“Allomancy is not so evil as you make it out to be, Grandmother.”
“Neither power is evil,” she said. “It is mixing those powers that is dangerous. Your nature is not your fault, but I cannot help but see it as a sign. Another tyrant in our future, too powerful. It leads to death.”
Sitting in this hut… the scent of Grandmother’s tea… Memories grabbed Wax by his collar and shoved him face-first up against his past. A young man who had never been able to decide what he was. Allomancer or Feruchemist, city lord or humble Terrisman? His father and uncle pushing him one way, his grandmother another.
“A Feruchemist slaughtered people in the Fourth Octant last night, Grandmother,” Wax said. “He was a Steelrunner. I know you track everyone in the city with Feruchemical blood. I need a list of names.”
Grandmother V swished around her tea. “You’ve visited the Village on… what, a mere three occasions since your return to the city? Nearly two years, and you’ve made time for your grandmother only twice before today.”
“Can you blame me, considering how these meetings usually go? To be blunt, Grandmother, I know how you feel about me. So why torture either of us?”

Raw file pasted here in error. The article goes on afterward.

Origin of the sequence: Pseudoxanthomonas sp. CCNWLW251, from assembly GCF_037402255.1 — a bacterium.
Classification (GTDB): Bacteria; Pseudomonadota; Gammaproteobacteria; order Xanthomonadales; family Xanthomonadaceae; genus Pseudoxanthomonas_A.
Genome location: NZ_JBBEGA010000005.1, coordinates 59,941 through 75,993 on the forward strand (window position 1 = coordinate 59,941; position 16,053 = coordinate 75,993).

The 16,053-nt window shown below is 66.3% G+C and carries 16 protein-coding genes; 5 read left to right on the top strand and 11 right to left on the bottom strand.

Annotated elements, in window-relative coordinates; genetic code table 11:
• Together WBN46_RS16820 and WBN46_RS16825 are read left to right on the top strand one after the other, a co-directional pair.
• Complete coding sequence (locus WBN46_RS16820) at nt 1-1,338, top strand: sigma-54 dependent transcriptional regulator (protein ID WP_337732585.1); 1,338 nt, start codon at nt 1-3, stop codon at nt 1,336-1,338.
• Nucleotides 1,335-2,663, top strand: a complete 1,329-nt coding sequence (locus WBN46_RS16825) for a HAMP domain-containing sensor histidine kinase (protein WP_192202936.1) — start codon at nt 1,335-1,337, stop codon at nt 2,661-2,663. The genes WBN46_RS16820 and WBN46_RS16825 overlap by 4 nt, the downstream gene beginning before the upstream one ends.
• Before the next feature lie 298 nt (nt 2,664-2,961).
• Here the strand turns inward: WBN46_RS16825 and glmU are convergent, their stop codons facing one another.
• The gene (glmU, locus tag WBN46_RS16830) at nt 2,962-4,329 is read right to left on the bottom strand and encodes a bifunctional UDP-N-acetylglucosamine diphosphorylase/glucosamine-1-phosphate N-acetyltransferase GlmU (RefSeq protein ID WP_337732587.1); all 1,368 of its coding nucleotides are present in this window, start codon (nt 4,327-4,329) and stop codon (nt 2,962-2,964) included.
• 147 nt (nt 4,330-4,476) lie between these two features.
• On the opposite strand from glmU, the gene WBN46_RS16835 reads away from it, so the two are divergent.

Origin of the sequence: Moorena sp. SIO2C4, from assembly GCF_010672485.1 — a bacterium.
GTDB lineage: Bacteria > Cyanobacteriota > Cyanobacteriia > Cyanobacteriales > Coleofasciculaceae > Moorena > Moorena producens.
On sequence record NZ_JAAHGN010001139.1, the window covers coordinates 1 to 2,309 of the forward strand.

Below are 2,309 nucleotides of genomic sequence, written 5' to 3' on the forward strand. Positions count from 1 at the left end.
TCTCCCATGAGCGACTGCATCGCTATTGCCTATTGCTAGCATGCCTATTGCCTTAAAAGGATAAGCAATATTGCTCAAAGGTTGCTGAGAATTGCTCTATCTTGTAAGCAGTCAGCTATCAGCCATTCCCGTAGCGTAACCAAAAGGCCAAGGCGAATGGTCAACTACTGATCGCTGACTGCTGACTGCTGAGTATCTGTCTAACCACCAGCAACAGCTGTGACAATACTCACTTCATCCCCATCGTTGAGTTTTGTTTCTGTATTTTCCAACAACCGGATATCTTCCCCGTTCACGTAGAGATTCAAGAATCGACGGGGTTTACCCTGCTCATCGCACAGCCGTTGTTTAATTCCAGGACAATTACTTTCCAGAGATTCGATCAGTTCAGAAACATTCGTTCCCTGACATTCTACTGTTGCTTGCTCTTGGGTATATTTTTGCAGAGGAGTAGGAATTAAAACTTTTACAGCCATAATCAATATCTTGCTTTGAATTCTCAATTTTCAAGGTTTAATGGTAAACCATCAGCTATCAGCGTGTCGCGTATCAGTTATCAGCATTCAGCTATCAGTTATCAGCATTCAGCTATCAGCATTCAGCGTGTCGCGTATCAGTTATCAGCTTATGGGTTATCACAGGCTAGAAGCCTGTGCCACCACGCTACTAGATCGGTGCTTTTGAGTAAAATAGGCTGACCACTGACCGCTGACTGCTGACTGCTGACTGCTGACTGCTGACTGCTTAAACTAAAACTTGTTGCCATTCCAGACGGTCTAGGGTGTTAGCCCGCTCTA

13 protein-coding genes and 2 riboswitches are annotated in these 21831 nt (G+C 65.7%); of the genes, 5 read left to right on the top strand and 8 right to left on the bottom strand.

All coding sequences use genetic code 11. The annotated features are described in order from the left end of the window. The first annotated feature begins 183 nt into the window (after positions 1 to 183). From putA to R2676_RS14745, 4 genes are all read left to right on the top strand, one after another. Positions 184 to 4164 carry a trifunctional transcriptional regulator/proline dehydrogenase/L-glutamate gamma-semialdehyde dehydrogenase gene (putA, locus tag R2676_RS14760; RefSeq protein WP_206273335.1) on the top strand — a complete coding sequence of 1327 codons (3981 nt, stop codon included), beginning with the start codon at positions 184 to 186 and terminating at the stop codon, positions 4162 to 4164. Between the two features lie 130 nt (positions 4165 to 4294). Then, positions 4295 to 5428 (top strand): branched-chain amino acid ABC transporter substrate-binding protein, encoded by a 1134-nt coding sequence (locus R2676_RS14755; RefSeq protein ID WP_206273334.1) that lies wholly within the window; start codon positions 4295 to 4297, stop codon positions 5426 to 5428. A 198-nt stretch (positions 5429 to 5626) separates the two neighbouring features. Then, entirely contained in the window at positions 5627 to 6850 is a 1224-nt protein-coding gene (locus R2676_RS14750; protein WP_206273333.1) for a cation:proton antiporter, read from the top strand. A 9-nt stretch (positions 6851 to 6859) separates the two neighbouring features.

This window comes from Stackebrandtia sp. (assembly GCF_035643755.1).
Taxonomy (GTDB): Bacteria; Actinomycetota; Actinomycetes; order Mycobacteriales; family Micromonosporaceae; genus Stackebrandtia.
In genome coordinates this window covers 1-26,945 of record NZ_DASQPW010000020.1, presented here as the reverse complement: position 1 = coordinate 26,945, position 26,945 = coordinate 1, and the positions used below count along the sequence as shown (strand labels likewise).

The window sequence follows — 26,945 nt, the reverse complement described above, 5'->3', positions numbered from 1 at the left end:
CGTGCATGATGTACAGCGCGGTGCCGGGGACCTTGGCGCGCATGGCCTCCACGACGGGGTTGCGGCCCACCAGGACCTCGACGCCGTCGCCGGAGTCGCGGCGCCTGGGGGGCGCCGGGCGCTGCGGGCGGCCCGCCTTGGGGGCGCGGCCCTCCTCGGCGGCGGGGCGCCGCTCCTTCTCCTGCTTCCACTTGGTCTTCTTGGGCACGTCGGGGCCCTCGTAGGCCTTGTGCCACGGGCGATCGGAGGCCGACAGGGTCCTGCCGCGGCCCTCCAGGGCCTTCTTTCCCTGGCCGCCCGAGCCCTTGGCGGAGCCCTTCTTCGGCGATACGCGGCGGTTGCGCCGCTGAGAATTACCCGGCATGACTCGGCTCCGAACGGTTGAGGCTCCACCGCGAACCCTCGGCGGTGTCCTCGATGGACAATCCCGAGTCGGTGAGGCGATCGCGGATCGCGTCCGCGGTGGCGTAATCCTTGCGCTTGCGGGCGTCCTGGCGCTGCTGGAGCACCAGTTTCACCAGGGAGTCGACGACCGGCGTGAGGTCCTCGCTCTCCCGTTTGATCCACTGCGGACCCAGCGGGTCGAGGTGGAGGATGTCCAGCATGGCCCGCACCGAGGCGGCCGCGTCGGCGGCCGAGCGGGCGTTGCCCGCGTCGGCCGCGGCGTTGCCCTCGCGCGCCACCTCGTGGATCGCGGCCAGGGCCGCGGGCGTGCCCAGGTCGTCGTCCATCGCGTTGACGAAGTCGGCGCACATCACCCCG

“You cling to your images of me from two decades ago, child. People change. Even one such as I.” She sipped her tea, then added more herbs to the strainer and lowered it back into the water. She would not drink until it was right. “Not one such as you, it appears.”
“Trying to bait me, Grandmother?”
“No. I am better at insults than that. You haven’t changed. You still don’t know who you are.”
An old argument. She’d said it to him both times they’d met during the last two years. “I am not going to start wearing Terris robes, speaking softly, quoting proverbs at people.”
“You will shoot them instead.”
Wax took a deep breath. A mixture of scents lingered in the air. From the tea? Scents like that of freshly cut grass. His father’s estates, sitting on the lawn, listening to his father and grandmother argue.